WHEN CAPTAIN Amarinder Singh took over as Punjab Congress president, it was at the end of a bitter tussle with Partap Singh Bajwa, the leader he would eventually replace. The two appeared to have made peace since then as the Congress, helped by strategist Prashant Kishor, strove to put up a united face against the Aam Aadmi Party and the SAD-BJP.
Of late, Bajwa has been asserting himself again, at a time when Amarinder is expected to be the party’s face in the upcoming elections. After cricketer-turned-politician Navjot Singh Sidhu’s Awaaz-e-Punjab express a willingness to align with a “Congress minus Amarinder”, word soon went out that it was Bajwa who was in touch with Sidhu.
Initially, it had been Amarinder who had voiced the Congress’s readiness to take in Sidhu. Once Sidhu accused Amarinder of a nexus with the Badals (the chief minister and his family), however, Amarinder called Sidhu a “comedian”. Now Bajwa has started making statements that the Congress should have an understanding with Sidhu and gain from his “mass appeal.”
At the concluding function of Jwani Sambhal Yatra organised by CLP leader Charanjit Singh Channi in Bathinda Monday, Bajwa said the Congress should consider taking Sidhu along. He did say, however, that Sidhu’s precondition was not acceptable.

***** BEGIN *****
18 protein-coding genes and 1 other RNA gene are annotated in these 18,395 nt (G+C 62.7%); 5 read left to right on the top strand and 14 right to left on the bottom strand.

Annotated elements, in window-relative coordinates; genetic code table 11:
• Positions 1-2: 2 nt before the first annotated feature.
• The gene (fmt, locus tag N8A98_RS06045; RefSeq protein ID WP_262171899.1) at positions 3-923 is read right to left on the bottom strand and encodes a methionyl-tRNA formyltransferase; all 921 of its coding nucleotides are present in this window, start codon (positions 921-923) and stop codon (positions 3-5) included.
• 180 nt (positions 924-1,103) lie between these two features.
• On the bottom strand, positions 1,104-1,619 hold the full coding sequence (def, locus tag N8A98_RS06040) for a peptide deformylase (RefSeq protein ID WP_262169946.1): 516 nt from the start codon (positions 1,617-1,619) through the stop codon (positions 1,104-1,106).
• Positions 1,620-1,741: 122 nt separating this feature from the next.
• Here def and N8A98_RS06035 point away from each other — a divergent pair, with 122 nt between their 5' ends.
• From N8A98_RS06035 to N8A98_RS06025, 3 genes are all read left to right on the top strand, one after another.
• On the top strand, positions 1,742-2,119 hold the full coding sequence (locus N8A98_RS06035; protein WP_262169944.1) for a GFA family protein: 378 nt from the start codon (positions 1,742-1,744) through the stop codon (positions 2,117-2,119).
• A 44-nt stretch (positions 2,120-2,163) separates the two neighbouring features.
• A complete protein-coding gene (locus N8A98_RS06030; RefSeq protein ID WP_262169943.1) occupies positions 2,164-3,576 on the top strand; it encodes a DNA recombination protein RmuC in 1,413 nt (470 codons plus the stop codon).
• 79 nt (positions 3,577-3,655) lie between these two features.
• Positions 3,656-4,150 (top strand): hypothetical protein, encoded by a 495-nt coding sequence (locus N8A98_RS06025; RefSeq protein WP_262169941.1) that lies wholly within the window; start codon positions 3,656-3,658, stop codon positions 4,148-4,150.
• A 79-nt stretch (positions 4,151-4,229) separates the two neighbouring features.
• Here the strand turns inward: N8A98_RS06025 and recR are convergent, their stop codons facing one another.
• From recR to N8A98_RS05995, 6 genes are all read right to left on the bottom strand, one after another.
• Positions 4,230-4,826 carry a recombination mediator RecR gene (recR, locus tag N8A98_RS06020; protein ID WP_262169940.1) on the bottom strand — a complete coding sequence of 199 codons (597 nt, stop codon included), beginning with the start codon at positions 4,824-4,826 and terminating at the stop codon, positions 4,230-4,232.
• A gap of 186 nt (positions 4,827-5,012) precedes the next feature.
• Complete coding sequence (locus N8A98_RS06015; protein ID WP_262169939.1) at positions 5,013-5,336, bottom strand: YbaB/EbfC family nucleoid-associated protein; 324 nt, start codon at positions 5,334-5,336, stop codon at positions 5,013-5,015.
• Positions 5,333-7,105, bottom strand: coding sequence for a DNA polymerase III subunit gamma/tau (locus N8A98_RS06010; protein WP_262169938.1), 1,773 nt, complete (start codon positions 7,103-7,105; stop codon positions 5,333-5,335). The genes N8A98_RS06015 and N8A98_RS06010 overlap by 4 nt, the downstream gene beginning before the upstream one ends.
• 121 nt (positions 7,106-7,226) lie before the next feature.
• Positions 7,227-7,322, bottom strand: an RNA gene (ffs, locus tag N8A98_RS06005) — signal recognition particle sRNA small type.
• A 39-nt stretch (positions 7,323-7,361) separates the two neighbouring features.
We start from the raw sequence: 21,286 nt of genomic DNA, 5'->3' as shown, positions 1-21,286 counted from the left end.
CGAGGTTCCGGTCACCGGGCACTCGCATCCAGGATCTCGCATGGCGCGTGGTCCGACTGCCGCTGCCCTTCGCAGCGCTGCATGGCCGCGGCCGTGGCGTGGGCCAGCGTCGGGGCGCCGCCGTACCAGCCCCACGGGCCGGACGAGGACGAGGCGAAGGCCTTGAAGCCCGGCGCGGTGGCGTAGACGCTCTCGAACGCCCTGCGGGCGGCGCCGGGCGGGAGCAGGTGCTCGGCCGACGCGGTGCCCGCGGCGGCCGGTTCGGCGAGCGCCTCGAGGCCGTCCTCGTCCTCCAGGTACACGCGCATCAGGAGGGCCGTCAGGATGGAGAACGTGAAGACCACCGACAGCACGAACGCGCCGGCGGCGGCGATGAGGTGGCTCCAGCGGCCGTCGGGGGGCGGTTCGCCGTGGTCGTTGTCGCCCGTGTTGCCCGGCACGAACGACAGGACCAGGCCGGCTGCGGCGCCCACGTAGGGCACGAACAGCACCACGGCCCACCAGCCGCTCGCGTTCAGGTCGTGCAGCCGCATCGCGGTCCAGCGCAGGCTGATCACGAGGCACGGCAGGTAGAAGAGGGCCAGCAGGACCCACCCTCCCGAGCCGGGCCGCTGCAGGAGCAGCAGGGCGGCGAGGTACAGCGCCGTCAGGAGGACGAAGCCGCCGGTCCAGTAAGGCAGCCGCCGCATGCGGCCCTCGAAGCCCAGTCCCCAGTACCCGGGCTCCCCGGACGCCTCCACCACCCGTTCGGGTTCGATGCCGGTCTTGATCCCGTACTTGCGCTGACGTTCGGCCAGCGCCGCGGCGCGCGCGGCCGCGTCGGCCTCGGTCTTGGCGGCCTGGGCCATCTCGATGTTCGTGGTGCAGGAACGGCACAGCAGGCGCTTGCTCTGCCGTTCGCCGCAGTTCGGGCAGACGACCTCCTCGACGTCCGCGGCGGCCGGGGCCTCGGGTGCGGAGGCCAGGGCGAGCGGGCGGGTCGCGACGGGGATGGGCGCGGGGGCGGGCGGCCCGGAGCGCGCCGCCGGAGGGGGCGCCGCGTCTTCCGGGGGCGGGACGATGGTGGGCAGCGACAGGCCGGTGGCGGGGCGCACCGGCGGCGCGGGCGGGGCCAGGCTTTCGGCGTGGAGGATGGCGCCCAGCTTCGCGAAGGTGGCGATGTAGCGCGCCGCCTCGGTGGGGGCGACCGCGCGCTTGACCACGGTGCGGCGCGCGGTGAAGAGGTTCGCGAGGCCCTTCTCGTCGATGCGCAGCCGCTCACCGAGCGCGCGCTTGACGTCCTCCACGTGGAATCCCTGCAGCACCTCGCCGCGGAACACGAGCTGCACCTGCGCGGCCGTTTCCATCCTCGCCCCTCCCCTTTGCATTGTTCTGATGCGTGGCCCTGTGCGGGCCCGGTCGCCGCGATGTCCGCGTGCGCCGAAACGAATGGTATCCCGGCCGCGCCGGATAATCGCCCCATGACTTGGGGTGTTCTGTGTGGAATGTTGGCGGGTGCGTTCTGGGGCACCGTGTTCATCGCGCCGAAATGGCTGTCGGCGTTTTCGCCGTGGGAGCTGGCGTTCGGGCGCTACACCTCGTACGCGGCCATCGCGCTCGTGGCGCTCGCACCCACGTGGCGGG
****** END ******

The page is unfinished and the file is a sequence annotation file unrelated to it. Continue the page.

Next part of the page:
A fortnight earlier, Bajwa was at a Rakhar Punya function in Baba Bakala, where he said he had taken it on himself to ensure that Revenue Minister Bikram Singh Majithia would be sent to jail should the Congress be voted to power. He promised to quit his party posts if action is not taken against Majithia. Bajwa’s comments brought unease within party circles, with many leaders saying such a stand, if taken at all, should ideally have come from Amarinder.
In between these two events, Bajwa made a remark that offended Amarinder’s camp. At a function at Hoshiarpur last week, Bajwa said taking names during his speech would be a waste of time, and in the process omitted making any mention of Amarinder.
And over the past few weeks, Bajwa has organised a series of functions with his supporters in Bhoa, Taran Tarn, Khem Karan and Tanda. With the Punjab PCC not involved, these events were widely seen as shows of personal strength.
The reason Bajwa has started asserting himself, sources in the Congress say, is that over 25 of his supporters were not accommodated in a recent expansion of the PCC. A source close to Bajwa said he was upset after having gone all out to support Amarinder.
Bajwa is considered close to Rahul Gandhi but whether neither camp would hazard a guess whether his remarks and the impression these are sending out would affect the party’s poll prospects. Where Bajwa has been different from his earlier showdown with Amarinder is that he has avoided frontal attacks and sought to put his message across subtly.
In 2012, after the Congress lost, it had been Bajwa who made the first demands for Amarinder’s removal as party chief. After the reins were handed over to Bajwa, Amarinder paid him back with a rebellion and got his post back.
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